HE’S the quintessential Canberra-boy-made-good so there’ll be smiles all round at the news cellist Julian Smiles has been chosen as Canberra Symphony Orchestra’s inaugural Artist in Focus.
That means we’ll see him playing his 1827 Lorenzo Ventapane cello, first as part of the Llewellyn Series performing with pianist Piers Lane and violinist Dimity Hall in the fearsome “Triple Concerto for Cello, Violin and Piano” by Beethoven. CSO chief conductor Nick Milton describes the piece being like “a combination of chamber music and orchestral music together”.
After that, Smiles will play with Hall in the CSO’s intimate Recital Series at Wesley, and with another former Canberra pianist Bernadette Harvey in its Australian Series at the National Portrait Gallery.
Smiles took time out from his packed schedule as a soloist, a member of the Goldner String Quartet and the Australia Ensemble@UNSW and as cello lecturer for Sydney Conservatorium to chat to “CityNews.”
He’s tickled pink to be returning to his hometown, where, although his parents are no longer living, he has a brother and extended family.
“I feel that living in Canberra is a much more manageable size and I still feel happy coming here,” he says.
“I was at Canberra School of Music for a long time. I studied there with Nelson Cooke from the age of seven when I was in primary school, then did my degree there around 1987 and 1988, then I left in 1989.”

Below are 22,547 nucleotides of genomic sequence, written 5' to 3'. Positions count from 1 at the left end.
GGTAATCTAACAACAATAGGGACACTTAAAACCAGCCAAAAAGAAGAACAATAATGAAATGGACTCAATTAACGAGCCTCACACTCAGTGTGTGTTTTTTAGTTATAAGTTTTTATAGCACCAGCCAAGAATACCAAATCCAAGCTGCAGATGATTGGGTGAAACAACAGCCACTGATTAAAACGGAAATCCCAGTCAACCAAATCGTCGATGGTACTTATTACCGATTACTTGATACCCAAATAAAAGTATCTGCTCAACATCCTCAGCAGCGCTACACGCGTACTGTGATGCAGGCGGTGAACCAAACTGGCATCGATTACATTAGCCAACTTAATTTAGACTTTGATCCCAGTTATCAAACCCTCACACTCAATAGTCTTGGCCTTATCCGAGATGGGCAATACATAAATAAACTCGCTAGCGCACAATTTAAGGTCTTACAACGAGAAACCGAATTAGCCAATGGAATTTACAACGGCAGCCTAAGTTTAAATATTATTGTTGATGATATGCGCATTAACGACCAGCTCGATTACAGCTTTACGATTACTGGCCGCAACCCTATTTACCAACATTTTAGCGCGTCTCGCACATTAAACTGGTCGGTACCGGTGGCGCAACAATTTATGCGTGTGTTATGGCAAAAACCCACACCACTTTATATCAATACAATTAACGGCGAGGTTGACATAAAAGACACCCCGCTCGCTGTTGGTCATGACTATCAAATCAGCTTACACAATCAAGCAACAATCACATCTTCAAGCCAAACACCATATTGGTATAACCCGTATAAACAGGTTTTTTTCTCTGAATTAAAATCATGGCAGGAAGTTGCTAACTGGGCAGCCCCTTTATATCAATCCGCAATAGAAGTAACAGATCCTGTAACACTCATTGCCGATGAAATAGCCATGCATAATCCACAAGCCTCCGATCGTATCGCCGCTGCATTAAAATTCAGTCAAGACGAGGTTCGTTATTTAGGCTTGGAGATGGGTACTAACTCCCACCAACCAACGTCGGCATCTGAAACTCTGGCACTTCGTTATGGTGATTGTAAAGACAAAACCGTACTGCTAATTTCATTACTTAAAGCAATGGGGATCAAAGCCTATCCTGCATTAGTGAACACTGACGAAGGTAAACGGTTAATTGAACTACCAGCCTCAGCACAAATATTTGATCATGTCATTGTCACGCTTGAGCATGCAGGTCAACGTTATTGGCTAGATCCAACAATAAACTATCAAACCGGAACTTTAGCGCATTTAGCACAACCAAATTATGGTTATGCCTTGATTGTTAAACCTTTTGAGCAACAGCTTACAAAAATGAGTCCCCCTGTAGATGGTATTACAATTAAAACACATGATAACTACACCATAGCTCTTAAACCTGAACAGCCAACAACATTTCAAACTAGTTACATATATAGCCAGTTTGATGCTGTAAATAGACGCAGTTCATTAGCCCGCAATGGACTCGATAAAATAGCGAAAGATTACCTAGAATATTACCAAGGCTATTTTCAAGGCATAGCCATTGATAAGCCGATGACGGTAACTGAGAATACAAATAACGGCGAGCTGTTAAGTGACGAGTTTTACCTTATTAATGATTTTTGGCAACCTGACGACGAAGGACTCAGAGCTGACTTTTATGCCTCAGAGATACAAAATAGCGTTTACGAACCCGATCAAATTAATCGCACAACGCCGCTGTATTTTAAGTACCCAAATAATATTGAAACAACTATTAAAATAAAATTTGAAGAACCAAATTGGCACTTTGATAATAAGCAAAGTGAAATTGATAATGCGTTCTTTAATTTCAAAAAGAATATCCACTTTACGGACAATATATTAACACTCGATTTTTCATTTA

He hasn’t looked back. After a stint with teacher Janos Starker at Indiana University, at age 19, he was appointed principal cellist with the Australian Chamber Orchestra, performed for Musica Viva, Selby and Friends and as guest principal cellist with the Sydney, Canberra and Tasmanian Symphony Orchestras and with the Australian Opera and Ballet Orchestra.
Luckily, his partner in life and music is his violinist wife, Dimity Hall, who’ll be appearing with him in both the Llewellyn and the Recital programs.
“We met in the Australian Chamber Orchestra and from my part, it was love at first sight, though I had to talk her into it,” he explains. “We work together all the time and in the Piano Trio we all function together.”
Of the fearsome “Piano Trio Concerto”, he observes that Beethoven wrote it for well-known solo cello virtuoso Anton Kraft, “so it’s very challenging and goes very high, although it’s still very well written, like all Beethoven.”
Although the cello was well-established, he says “we don’t have a Beethoven cello concerto, which is ridiculous.” Legend has it that Beethoven approached admired cellist Bernhard Romberg and said: “I’d like to write a concerto for you,” but the reply was, “No, thank you, I compose all my own pieces”. Bad answer.
So, no cello concerto but as Smiles says: “I’m very happy to have the ‘Triple Concerto’, it gives you a sense of how it might have been”. And anyway, there’s plenty of other repertoire for cellists.
His role as inaugural Artist in Focus means “a larger-than-usual profile for a performer.”
After playing the “Triple Concerto” on the Wednesday and Thursday, he and Dimity will perform cello and violin pieces on the Sunday at Wesley in a program of “firsts”, including Bach’s “Suite for Solo Cello No. 1” in G major, a new work by Matthew Hindson and Ross Edwards’ “Ecstatic Dance” for violin and cello, the first he ever did in the “maninya” style.
In the Australian Series curated by Hindson, Smiles will face another challenge, but one he’s up for.
“I do play new music but not exclusively,” he says.
Beethoven’s “Triple Concerto” and Elgar’s “Enigma Variations”, the CSO at Llewellyn Hall, July 18-19. Recital Series, Wesley Music Centre, 3pm, Sunday, July 15. Australian Series, National Portrait Gallery, 6pm, August 30. Bookings for all to cso.org.au or 6262 6772.